Most people understand that alcohol consumption harms critical organs in the human body. People understand that excessive drinking can damage the liver, kidneys, and heart. However, very few people know what alcohol does to the body’s immune system.
A recently published scientific paper highlighted how alcohol contributes to chronic pain. Contrary to the commonly held view that alcohol numbs or dulls pain, researchers found that chronic alcohol consumption makes people more susceptible to pain sensitivity.
A recent report broke the news that alcohol-related liver disease is rising among young Americans. The findings are a surprise because alcohol-related liver problems used to be unheard of among this age group.
A new study shows that, for people already at risk for Alzheimer’s disease or who are in the early stages of Alzheimer’s, alcohol consumption may worsen symptoms and speed up the onset of the disease. These findings are another clear indicator of why people should not consume alcohol.
The consumption of alcohol is so ingrained in many cultures that it is accepted without question. What may go unnoticed is the millions of deaths it causes every year around the world. The deadly character of alcohol should be understood by everyone.
Most Americans don’t see any harm in binge drinking occasionally, maybe just a couple of weekends a year. However, this behavior is quite harmful. A new study shows that people who binge drink at all, even if just once every few months or on holidays, are at several times more risk of developing alcohol addiction than those who do not binge drink at all.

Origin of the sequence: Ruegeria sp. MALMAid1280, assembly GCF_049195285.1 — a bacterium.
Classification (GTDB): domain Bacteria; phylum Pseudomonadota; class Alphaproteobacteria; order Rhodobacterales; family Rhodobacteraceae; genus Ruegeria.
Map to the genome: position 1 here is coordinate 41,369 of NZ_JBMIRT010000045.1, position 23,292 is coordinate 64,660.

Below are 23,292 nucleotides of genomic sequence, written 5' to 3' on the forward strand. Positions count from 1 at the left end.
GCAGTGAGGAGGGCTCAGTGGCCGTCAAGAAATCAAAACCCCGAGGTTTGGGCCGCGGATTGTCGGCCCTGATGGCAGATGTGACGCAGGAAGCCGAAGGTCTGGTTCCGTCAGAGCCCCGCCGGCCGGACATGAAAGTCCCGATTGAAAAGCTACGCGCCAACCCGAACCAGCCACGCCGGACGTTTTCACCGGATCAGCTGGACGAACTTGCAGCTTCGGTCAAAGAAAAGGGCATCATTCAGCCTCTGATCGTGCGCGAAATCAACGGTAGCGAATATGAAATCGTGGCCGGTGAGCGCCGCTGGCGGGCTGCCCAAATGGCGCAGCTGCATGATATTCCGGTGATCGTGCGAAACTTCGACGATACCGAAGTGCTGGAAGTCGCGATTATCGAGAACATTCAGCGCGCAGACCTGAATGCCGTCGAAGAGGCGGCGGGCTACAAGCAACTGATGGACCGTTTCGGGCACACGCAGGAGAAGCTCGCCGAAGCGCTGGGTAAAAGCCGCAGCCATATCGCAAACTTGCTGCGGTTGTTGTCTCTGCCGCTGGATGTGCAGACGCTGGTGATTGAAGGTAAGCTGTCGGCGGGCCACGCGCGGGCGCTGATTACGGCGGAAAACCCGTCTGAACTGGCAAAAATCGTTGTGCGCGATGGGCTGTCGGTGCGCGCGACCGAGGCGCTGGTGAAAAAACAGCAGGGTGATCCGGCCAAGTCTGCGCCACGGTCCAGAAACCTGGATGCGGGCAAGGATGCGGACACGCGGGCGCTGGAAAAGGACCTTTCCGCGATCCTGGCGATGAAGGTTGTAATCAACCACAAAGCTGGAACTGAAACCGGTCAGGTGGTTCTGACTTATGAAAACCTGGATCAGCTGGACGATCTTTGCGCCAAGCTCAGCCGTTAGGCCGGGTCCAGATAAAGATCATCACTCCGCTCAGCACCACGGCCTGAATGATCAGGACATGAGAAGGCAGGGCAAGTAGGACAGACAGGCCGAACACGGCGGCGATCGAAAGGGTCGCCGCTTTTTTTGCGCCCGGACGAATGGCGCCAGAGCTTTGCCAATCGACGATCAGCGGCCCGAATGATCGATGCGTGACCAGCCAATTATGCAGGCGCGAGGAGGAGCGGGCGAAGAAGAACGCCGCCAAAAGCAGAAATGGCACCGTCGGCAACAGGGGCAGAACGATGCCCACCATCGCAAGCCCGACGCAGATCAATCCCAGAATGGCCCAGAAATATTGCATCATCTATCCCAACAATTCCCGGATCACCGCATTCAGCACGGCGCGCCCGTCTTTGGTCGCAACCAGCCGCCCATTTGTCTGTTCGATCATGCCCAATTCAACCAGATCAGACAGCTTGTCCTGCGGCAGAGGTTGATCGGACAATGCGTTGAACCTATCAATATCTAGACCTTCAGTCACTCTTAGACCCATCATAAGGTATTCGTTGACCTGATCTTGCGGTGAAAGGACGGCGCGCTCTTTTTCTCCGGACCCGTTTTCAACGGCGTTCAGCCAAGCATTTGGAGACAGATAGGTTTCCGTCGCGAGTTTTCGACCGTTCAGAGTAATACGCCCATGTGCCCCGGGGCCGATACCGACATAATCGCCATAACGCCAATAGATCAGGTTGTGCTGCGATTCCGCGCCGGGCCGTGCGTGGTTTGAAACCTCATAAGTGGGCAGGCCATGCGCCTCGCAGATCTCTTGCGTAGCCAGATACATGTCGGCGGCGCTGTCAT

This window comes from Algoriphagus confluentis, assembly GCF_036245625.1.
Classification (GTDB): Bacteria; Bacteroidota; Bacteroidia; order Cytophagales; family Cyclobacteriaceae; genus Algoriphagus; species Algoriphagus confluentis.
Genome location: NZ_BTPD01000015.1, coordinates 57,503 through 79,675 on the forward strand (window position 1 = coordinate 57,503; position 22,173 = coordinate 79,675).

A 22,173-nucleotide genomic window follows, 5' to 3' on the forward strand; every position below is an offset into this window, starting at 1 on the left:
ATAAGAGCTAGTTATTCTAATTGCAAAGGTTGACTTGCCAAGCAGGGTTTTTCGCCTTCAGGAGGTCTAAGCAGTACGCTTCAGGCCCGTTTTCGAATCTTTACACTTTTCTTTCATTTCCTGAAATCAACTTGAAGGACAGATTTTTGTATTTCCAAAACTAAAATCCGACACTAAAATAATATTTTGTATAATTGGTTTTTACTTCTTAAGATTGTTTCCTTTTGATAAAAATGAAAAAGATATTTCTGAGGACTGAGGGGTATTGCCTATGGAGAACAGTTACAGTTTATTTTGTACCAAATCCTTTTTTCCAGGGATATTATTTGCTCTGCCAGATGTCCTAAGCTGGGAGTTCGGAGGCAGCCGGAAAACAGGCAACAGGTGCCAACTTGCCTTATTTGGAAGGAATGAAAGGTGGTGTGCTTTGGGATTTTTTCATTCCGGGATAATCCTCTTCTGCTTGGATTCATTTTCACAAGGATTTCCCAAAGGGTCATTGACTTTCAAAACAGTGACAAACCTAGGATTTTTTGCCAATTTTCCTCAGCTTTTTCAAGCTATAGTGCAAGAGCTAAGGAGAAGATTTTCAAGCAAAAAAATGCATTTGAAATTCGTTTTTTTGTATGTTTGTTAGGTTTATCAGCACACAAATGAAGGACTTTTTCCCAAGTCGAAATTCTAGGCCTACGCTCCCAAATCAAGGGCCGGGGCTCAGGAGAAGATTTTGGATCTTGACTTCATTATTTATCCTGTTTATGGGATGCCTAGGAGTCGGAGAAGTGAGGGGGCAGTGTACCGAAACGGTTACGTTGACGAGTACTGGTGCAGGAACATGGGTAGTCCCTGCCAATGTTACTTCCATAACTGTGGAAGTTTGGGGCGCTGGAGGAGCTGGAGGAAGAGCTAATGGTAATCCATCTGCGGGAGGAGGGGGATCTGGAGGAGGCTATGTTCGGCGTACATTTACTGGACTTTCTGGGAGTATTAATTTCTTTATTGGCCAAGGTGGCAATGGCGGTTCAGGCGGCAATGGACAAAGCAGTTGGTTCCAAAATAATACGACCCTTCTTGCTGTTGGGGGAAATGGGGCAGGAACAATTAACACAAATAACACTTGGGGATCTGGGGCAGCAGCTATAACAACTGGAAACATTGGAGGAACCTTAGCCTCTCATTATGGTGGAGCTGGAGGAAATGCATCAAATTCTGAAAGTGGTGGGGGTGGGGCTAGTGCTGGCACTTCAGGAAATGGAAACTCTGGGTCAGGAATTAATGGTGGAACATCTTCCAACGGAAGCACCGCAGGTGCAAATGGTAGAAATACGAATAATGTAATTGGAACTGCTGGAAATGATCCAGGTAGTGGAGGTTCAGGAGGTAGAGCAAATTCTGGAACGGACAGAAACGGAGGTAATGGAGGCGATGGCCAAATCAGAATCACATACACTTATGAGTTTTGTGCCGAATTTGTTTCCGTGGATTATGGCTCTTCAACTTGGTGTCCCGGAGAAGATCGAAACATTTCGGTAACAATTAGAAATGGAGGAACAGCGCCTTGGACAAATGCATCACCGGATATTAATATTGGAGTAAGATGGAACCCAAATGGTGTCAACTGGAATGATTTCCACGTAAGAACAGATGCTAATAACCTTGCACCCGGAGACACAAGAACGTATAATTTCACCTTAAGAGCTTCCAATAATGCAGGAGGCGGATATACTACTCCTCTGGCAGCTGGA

Reports of drug-facilitated sexual assaults are being received by law enforcement all over the country. To keep themselves safe, women and men should know what drugs are being used and how they are administered, both on college campuses and in cities.
With the holidays around the corner, people should familiarize themselves with the signs of substance abuse. Most Americans will spend quality time with family members in the coming weeks, potentially with loved ones they don’t see often. Given those unique circumstances, the holidays present an opportune moment to intervene with loved ones if they misuse drugs and alcohol. But first, people must be educated on the signs and symptoms of substance abuse.
For decades, American medical institutions held that one to two alcoholic drinks per day for men and one per day for women was okay. It was perceived that risks associated with alcohol did not set in until an individual exceeded that level of “moderate” consumption.
There is no doubt that drinking to excess creates harm and risk, both for the person consuming alcohol and for those around him or her. Unfortunately, young people are not only drinking more alcohol, but they’re also consuming alcohol at a younger age.
A new set of research data sheds doubt on the old narrative that moderate alcohol consumption may help some people guard themselves against experiencing diabetes or obesity. According to growing evidence, no amount of alcohol consumption provides drinkers with any health benefit or a net health gain.